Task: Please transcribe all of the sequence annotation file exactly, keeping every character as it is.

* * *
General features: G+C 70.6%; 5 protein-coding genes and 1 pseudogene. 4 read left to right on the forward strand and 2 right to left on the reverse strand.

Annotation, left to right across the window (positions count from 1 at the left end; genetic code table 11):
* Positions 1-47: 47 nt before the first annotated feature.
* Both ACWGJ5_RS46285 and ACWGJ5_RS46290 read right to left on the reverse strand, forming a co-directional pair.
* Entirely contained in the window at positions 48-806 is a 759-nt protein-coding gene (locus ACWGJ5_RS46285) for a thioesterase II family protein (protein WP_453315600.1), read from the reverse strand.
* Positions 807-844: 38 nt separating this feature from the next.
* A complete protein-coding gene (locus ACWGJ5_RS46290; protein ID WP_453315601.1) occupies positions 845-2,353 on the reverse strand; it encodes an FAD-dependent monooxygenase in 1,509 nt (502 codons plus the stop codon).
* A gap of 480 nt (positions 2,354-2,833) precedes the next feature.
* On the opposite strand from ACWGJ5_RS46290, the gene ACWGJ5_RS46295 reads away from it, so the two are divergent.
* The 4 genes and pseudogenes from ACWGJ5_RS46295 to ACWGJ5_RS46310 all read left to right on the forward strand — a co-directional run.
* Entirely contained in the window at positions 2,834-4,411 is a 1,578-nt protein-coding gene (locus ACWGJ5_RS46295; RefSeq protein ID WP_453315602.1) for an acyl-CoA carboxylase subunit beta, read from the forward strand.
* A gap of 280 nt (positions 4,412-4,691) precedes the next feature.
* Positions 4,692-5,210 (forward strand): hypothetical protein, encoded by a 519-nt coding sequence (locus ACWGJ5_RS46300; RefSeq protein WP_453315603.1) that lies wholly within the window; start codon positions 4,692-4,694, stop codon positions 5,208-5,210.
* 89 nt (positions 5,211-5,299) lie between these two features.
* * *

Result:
General features: G+C 70.6%; 5 protein-coding genes and 1 pseudogene. 4 read left to right on the forward strand and 2 right to left on the reverse strand.

Annotation, left to right across the window (positions count from 1 at the left end; genetic code table 11):
* Positions 1-47: 47 nt before the first annotated feature.
* Both ACWGJ5_RS46285 and ACWGJ5_RS46290 read right to left on the reverse strand, forming a co-directional pair.
* Entirely contained in the window at positions 48-806 is a 759-nt protein-coding gene (locus ACWGJ5_RS46285) for a thioesterase II family protein (protein WP_453315600.1), read from the reverse strand.
* Positions 807-844: 38 nt separating this feature from the next.
* A complete protein-coding gene (locus ACWGJ5_RS46290; protein ID WP_453315601.1) occupies positions 845-2,353 on the reverse strand; it encodes an FAD-dependent monooxygenase in 1,509 nt (502 codons plus the stop codon).
* A gap of 480 nt (positions 2,354-2,833) precedes the next feature.
* On the opposite strand from ACWGJ5_RS46290, the gene ACWGJ5_RS46295 reads away from it, so the two are divergent.
* The 4 genes and pseudogenes from ACWGJ5_RS46295 to ACWGJ5_RS46310 all read left to right on the forward strand — a co-directional run.
* Entirely contained in the window at positions 2,834-4,411 is a 1,578-nt protein-coding gene (locus ACWGJ5_RS46295; RefSeq protein ID WP_453315602.1) for an acyl-CoA carboxylase subunit beta, read from the forward strand.
* A gap of 280 nt (positions 4,412-4,691) precedes the next feature.
* Positions 4,692-5,210 (forward strand): hypothetical protein, encoded by a 519-nt coding sequence (locus ACWGJ5_RS46300; RefSeq protein WP_453315603.1) that lies wholly within the window; start codon positions 4,692-4,694, stop codon positions 5,208-5,210.
* 89 nt (positions 5,211-5,299) lie between these two features.